'SOLAR LOLAS.' (From left to right) Evelyn Clemente, Magda Salvador, Cita Diaz and Sharon Flores are back from India to share their knowledge on using the sun to power lanterns. Photo by Pia Ranada/Rappler

MANILA, Philippines – Fifty-year-old Aeta grandmother Evelyn Clemente never imagined she would one day learn how to install solar-powered lamps. But on Monday, March 16, she and 3 other Aeta women arrived in Manila from a 6-month training program in India.
"Ako ngayon hindi lang isang babae o isang lola o isang nanay. Isa na akong solar engineer. Kung ano po ang nagagawa ninyong mga lalaki, kaya kong gawin 'yan at hihigitan ko pa," she said proudly during a press briefing.
(Now I am not just a woman or a grandmother or a mother. I am a solar engineer. What men can do, I can do and do it better.)

Now, she can connect small solar panels with lanterns to light up Aeta villages. She knows how to fabricate, maintain, and repair them. (READ:Solar panels light up Yolanda houses)

The hardest part, she told Rappler, is inserting a tiny component called "resistance" into the circuit.
"You have to look at the color carefully because, if your eyes are blurry, you will make a mistake. The LED lamp will not light up," she explained in Filipino.
All this, she and her companions learned in Barefoot College, a school in Rajasthan, India, that empowers illiterate women to deliver solar power, clean water, education, livelihood development, and activism projects to rural communities.
The school is run by Indian Sanjit "Bunker" Roy who was named one of TIME magazine's 100 most influential people in 2010.
The Aeta grandmothers, dubbed "solarlolas," were sent to the Barefoot College through the "Tanging Tanglaw" program – a joint effort of women empowerment group Diwata, the Philippine Mine Safety and Environment Association (PMSEA), and the Land Rover Club of the Philippines.
Clemente and another solar lola hail from Sitio Gala in Aningway village in Subic, Zambales – an Aeta resettlement village. The two others come from Gayaman Anupul in Bamban, Tarlac.
The most difficult thing about the training, said Clemente, is the language barrier. They were taught by Indian trainers and were "classmates" with other IP women from all over the world.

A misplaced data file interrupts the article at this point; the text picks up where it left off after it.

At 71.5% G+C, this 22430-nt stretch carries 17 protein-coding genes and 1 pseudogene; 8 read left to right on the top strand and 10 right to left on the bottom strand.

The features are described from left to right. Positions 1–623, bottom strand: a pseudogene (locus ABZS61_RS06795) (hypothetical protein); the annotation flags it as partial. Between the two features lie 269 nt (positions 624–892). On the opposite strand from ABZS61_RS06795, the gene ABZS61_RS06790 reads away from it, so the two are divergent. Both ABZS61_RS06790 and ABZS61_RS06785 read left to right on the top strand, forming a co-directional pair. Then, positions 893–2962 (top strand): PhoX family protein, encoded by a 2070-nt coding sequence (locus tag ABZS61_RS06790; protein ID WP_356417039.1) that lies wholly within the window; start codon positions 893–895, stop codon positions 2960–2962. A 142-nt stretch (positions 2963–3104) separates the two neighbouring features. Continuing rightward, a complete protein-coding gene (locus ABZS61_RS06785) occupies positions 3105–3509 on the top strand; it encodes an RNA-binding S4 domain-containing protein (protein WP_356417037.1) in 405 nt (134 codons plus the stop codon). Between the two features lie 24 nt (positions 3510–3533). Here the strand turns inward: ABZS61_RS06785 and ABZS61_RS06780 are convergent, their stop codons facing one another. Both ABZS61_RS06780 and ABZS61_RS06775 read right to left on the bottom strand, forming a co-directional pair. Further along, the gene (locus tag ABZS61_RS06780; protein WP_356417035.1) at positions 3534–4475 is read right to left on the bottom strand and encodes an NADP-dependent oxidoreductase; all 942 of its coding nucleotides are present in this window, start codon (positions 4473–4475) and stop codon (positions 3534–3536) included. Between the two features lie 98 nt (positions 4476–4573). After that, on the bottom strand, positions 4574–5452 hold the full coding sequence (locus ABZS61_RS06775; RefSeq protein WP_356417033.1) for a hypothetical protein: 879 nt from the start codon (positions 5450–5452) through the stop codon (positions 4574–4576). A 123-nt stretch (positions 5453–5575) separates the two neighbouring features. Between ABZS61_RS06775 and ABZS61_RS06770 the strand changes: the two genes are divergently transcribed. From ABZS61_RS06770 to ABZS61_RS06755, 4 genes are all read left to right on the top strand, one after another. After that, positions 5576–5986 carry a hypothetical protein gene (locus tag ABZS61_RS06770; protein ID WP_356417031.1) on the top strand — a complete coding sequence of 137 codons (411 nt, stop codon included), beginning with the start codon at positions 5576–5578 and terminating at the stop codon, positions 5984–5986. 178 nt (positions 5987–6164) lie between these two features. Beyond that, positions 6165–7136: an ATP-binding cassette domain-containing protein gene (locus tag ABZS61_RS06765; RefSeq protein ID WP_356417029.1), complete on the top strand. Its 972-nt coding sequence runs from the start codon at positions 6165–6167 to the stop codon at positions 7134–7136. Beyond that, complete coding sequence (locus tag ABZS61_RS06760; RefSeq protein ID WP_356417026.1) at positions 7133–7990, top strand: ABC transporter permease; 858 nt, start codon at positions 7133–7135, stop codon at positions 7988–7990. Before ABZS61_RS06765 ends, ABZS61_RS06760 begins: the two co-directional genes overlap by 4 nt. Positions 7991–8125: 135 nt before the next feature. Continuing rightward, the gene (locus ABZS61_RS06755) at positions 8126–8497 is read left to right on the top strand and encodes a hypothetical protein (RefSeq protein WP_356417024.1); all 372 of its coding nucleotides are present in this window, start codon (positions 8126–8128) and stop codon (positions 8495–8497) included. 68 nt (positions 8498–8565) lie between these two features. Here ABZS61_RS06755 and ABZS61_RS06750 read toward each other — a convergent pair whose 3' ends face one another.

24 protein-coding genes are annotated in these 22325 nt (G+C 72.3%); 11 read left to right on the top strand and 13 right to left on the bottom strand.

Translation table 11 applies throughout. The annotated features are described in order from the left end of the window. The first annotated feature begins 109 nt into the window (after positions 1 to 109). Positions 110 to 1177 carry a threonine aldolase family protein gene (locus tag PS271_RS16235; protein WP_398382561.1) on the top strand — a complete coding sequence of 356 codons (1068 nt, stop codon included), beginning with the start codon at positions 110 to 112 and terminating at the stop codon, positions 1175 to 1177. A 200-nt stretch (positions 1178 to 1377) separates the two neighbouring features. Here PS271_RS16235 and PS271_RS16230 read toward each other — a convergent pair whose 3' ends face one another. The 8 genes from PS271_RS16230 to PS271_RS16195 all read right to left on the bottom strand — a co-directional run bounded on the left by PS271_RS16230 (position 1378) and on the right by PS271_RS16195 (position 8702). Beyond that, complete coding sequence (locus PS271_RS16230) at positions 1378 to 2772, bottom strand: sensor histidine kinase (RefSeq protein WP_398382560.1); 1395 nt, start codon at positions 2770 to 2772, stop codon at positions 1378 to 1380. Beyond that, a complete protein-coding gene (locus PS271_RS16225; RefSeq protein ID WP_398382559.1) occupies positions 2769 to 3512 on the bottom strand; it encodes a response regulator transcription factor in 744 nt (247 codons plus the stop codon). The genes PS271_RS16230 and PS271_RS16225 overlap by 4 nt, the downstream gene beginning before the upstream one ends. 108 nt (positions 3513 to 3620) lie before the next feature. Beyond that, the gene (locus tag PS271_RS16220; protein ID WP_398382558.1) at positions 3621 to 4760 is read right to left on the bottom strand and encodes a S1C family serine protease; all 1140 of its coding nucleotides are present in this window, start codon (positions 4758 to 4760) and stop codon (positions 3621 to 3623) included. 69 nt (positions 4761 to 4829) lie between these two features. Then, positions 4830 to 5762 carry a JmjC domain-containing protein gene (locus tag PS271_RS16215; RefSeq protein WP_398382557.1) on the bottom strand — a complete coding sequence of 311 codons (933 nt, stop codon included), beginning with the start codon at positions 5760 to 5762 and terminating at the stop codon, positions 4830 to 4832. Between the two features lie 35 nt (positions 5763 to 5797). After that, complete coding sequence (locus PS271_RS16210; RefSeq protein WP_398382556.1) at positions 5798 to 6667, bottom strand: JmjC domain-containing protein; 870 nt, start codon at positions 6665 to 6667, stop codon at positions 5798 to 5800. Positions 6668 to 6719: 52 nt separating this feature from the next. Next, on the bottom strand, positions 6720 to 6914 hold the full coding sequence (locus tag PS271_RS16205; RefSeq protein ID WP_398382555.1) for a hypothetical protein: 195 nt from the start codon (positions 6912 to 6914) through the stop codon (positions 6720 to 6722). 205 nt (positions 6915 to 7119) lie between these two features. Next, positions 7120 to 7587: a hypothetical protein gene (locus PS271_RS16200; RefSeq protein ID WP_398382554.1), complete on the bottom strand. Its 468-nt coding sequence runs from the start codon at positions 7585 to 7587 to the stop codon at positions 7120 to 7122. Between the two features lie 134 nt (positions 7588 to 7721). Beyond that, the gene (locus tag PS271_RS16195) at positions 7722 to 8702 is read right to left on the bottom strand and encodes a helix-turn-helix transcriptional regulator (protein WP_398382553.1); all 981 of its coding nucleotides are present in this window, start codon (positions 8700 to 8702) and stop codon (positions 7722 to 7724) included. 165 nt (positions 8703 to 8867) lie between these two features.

To get technical concepts across, the instructors would use sign language or would color code instructions. If that failed, they would resort to simple English words.
Thelolasgot up at 8 am every day and started class at 9 am. The work was intensive and "scary," said Clemente .
During one session, the circuit that Aeta grandmother Sharon Flores was working on exploded. But she was unfazed.
"Hindi ko inisip na agad ako umuwi. Ang inisip ko, inspirasyon ko ang aking pamilya at lahat ng komunidad para magawa ko ito," she said.
(I didn't think right away that I should just go home. I thought, my family and community are my inspiration to do this.)
Flores missed her 8 kids and 4 grandchildren terribly while she was away. She called them 3 times a month, worried that one of them might be sick without her to take care of them.
But it was for their sake she kept going. She hopes her new skills can help send them to school.
"The women in our village don't have jobs. They gave us a job," she said in Filipino, unable to keep her tears at bay.
Traveling to a different country and confronting a whole new culture and way of life was just as daunting.
For one thing, it was the first time any of them had stepped into a plane.
"We were shouting inside the airplane! We were holding on to each other. One of us even farted!" shared Flores.
Lighting up their villages
Now that the solarlolasare back in the Philippines, "It's time to get dirty," said PMSEA assistant treasurer Annie Dee.
The second part of the program aims to install solar panels in 200 households in the villages of the grandmothers. Who will do the installing? The solarlolas, of course.
Each pair of Aeta grandmothers will be installing solar panels in 100 households.
This part of the program will cost around P7 million ($157,000) per village, said Dee. The initial funding will be raised by Diwata, PMSEA and the Land Rover Club. (READ:How sustainable are solar power aid projects in the PH?)
With its partner companies being part of the mining industry, PMSEA hopes to get financial support from mining companies – several of which have operations in Tarlac and Zambales.
"For us, IP communities are an important stakeholder in mining activities so for us, anything that will help the community is a good one," she told Rappler.
But it won't be spoon-feeding. The communities themselves have to help make the program work.
"The idea is not just to install solar power but for them to have a sustainable program. They have to collect funds so that the solar engineers will be able to collect salary from their community," she said.